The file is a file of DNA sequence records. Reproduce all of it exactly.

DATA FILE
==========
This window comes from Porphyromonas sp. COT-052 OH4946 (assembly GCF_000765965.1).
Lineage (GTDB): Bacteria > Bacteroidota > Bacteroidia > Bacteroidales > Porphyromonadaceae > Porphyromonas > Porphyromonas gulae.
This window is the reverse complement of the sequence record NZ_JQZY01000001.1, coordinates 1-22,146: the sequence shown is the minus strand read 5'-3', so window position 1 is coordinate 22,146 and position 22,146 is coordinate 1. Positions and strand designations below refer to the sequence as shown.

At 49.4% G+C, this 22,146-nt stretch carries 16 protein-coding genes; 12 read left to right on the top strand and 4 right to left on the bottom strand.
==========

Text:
This window comes from Porphyromonas sp. COT-052 OH4946 (assembly GCF_000765965.1).
Lineage (GTDB): Bacteria > Bacteroidota > Bacteroidia > Bacteroidales > Porphyromonadaceae > Porphyromonas > Porphyromonas gulae.
This window is the reverse complement of the sequence record NZ_JQZY01000001.1, coordinates 1-22,146: the sequence shown is the minus strand read 5'-3', so window position 1 is coordinate 22,146 and position 22,146 is coordinate 1. Positions and strand designations below refer to the sequence as shown.

At 49.4% G+C, this 22,146-nt stretch carries 16 protein-coding genes; 12 read left to right on the top strand and 4 right to left on the bottom strand.